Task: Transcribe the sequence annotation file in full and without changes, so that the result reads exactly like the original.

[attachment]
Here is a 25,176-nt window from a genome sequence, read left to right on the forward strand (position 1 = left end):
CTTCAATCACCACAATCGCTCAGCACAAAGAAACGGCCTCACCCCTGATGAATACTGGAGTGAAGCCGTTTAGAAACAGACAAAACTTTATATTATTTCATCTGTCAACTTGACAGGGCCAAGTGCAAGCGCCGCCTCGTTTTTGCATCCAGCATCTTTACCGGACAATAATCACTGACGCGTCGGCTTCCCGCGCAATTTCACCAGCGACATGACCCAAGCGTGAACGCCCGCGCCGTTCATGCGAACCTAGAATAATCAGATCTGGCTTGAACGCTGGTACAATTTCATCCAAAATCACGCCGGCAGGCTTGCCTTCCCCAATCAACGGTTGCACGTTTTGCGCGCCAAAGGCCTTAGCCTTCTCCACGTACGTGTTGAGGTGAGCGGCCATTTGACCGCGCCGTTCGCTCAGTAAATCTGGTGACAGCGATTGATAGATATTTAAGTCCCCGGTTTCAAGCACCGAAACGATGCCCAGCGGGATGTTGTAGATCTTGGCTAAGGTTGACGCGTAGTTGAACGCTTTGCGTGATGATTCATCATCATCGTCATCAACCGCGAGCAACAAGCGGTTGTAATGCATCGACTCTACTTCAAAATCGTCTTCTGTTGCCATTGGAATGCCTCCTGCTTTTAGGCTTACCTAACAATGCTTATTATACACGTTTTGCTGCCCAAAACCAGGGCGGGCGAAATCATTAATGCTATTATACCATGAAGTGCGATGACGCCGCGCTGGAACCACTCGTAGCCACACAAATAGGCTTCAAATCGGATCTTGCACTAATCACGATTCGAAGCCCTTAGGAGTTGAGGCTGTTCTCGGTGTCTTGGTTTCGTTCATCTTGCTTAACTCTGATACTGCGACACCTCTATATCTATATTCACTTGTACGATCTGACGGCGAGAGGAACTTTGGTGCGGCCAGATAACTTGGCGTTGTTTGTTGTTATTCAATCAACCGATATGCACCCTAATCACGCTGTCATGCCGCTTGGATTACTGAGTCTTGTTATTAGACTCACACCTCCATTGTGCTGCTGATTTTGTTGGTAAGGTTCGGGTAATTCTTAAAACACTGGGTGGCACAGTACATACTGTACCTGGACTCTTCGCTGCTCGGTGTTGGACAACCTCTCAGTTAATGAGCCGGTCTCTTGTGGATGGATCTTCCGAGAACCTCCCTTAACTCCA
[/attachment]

Here is a 25,176-nt window from a genome sequence, read left to right on the forward strand (position 1 = left end):
CTTCAATCACCACAATCGCTCAGCACAAAGAAACGGCCTCACCCCTGATGAATACTGGAGTGAAGCCGTTTAGAAACAGACAAAACTTTATATTATTTCATCTGTCAACTTGACAGGGCCAAGTGCAAGCGCCGCCTCGTTTTTGCATCCAGCATCTTTACCGGACAATAATCACTGACGCGTCGGCTTCCCGCGCAATTTCACCAGCGACATGACCCAAGCGTGAACGCCCGCGCCGTTCATGCGAACCTAGAATAATCAGATCTGGCTTGAACGCTGGTACAATTTCATCCAAAATCACGCCGGCAGGCTTGCCTTCCCCAATCAACGGTTGCACGTTTTGCGCGCCAAAGGCCTTAGCCTTCTCCACGTACGTGTTGAGGTGAGCGGCCATTTGACCGCGCCGTTCGCTCAGTAAATCTGGTGACAGCGATTGATAGATATTTAAGTCCCCGGTTTCAAGCACCGAAACGATGCCCAGCGGGATGTTGTAGATCTTGGCTAAGGTTGACGCGTAGTTGAACGCTTTGCGTGATGATTCATCATCATCGTCATCAACCGCGAGCAACAAGCGGTTGTAATGCATCGACTCTACTTCAAAATCGTCTTCTGTTGCCATTGGAATGCCTCCTGCTTTTAGGCTTACCTAACAATGCTTATTATACACGTTTTGCTGCCCAAAACCAGGGCGGGCGAAATCATTAATGCTATTATACCATGAAGTGCGATGACGCCGCGCTGGAACCACTCGTAGCCACACAAATAGGCTTCAAATCGGATCTTGCACTAATCACGATTCGAAGCCCTTAGGAGTTGAGGCTGTTCTCGGTGTCTTGGTTTCGTTCATCTTGCTTAACTCTGATACTGCGACACCTCTATATCTATATTCACTTGTACGATCTGACGGCGAGAGGAACTTTGGTGCGGCCAGATAACTTGGCGTTGTTTGTTGTTATTCAATCAACCGATATGCACCCTAATCACGCTGTCATGCCGCTTGGATTACTGAGTCTTGTTATTAGACTCACACCTCCATTGTGCTGCTGATTTTGTTGGTAAGGTTCGGGTAATTCTTAAAACACTGGGTGGCACAGTACATACTGTACCTGGACTCTTCGCTGCTCGGTGTTGGACAACCTCTCAGTTAATGAGCCGGTCTCTTGTGGATGGATCTTCCGAGAACCTCCCTTAACTCCA